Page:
Mon, Mar 1, 2021

Lucy Dayman: Kintsugi, the art of healing

A bowl repaired with kintsugi and the remains of another bowl

“The act of kintsugi isn’t as traditional as people think,” explains kintsugi artist and teacher and owner of Rokujigen Six Dimensions Cafe (Ogikugo, Tokyo), Kunio Nakamura, but it’s the lack of rigid legacy of the form, Nakamura seems to relish in. “It means everyone has a different way of producing kintsugi objects,” he says, and when it comes to the current popularity of the movement, it’s been nothing but beneficial. The freedom from regulation and categorization makes kintsugi a Japanese art form with a golden future.

Kunio Nakamura

For those uninitiated, kintsugi is the art of repairing broken ceramics using a combination of sticky lacquer and gold. If you’ve ever seen pottery decorated with golden veins cutting through the item, that’s kintsugi. The practice, while as Nakamura says, isn’t necessarily one of the nation’s most historical arts, it is one with a deep-seated philosophy inextricably connected to the country’s ideology of wabi-sabi, recognizing the beauty in imperfection.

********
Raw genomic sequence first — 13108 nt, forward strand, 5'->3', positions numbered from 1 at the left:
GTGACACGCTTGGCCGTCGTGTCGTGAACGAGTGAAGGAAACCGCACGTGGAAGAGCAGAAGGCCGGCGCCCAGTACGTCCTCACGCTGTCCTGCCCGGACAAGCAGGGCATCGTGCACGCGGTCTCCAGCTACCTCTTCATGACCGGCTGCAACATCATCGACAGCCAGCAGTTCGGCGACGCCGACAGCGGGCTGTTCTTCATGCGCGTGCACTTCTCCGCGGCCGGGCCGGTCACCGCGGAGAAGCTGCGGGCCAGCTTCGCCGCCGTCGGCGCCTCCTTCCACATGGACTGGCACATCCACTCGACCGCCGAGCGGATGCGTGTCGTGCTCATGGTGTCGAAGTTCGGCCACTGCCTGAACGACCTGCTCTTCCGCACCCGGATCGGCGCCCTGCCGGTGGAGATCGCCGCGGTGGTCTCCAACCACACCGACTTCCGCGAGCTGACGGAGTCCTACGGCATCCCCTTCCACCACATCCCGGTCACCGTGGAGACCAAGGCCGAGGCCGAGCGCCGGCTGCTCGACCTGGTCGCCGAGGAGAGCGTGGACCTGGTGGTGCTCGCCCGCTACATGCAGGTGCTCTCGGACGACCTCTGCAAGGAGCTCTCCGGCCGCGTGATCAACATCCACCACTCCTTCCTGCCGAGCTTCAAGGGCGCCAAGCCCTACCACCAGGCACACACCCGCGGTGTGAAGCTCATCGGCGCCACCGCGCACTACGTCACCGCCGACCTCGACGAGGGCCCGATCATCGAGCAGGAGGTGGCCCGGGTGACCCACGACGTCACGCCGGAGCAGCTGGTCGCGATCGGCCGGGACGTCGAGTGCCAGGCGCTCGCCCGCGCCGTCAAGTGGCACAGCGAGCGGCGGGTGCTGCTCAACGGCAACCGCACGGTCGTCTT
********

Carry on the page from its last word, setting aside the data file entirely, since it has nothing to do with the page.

Kintsugi paint

“Speaking broadly about Japanese culture,” Nakamura says, “there’s a fixation with things that are broken or worn. There’s this concept that you can see the scenery in items that have imperfections, and I love that idea of seeing the aging and the story in the landscape of an object.”

Nakamura teaching a student about kintsugi

In a previous career, Nakamura was a TV director. The discovery of kintsugi inspired in him the desire for a change. “I was exhausted both physically and mentally, but I soon began to feel as though I was healing myself by fixing precious vessels,” he wrote in an article for the Tsumugu website [“Kintsugi, the magical art of mending that bonds the world together.”] After falling in love with the art form, he retired from TV and opened Rokujigen, the cafe, and workshop he now calls home.